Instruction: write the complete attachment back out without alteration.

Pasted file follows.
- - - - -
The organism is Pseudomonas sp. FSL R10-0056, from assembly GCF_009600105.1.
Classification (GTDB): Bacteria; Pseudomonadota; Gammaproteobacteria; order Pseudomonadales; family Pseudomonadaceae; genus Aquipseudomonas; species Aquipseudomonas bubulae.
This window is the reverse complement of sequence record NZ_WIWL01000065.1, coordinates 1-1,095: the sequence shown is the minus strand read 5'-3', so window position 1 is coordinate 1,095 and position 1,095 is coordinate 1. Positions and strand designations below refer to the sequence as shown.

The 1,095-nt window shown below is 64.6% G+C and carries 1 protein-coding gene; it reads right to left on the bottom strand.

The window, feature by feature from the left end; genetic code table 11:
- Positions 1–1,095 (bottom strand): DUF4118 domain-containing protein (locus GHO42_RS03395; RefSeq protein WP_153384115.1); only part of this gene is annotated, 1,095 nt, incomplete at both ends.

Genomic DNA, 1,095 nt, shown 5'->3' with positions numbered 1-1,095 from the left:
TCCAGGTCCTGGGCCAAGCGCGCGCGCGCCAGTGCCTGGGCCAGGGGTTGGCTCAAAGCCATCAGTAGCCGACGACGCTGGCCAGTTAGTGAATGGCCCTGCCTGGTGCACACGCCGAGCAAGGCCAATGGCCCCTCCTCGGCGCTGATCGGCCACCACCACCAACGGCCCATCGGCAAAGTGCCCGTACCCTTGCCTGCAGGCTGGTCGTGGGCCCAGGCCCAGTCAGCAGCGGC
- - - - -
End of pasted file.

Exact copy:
The organism is Pseudomonas sp. FSL R10-0056, from assembly GCF_009600105.1.
Classification (GTDB): Bacteria; Pseudomonadota; Gammaproteobacteria; order Pseudomonadales; family Pseudomonadaceae; genus Aquipseudomonas; species Aquipseudomonas bubulae.
This window is the reverse complement of sequence record NZ_WIWL01000065.1, coordinates 1-1,095: the sequence shown is the minus strand read 5'-3', so window position 1 is coordinate 1,095 and position 1,095 is coordinate 1. Positions and strand designations below refer to the sequence as shown.

The 1,095-nt window shown below is 64.6% G+C and carries 1 protein-coding gene; it reads right to left on the bottom strand.

The window, feature by feature from the left end; genetic code table 11:
- Positions 1–1,095 (bottom strand): DUF4118 domain-containing protein (locus GHO42_RS03395; RefSeq protein WP_153384115.1); only part of this gene is annotated, 1,095 nt, incomplete at both ends.

Genomic DNA, 1,095 nt, shown 5'->3' with positions numbered 1-1,095 from the left:
TCCAGGTCCTGGGCCAAGCGCGCGCGCGCCAGTGCCTGGGCCAGGGGTTGGCTCAAAGCCATCAGTAGCCGACGACGCTGGCCAGTTAGTGAATGGCCCTGCCTGGTGCACACGCCGAGCAAGGCCAATGGCCCCTCCTCGGCGCTGATCGGCCACCACCACCAACGGCCCATCGGCAAAGTGCCCGTACCCTTGCCTGCAGGCTGGTCGTGGGCCCAGGCCCAGTCAGCAGCGGC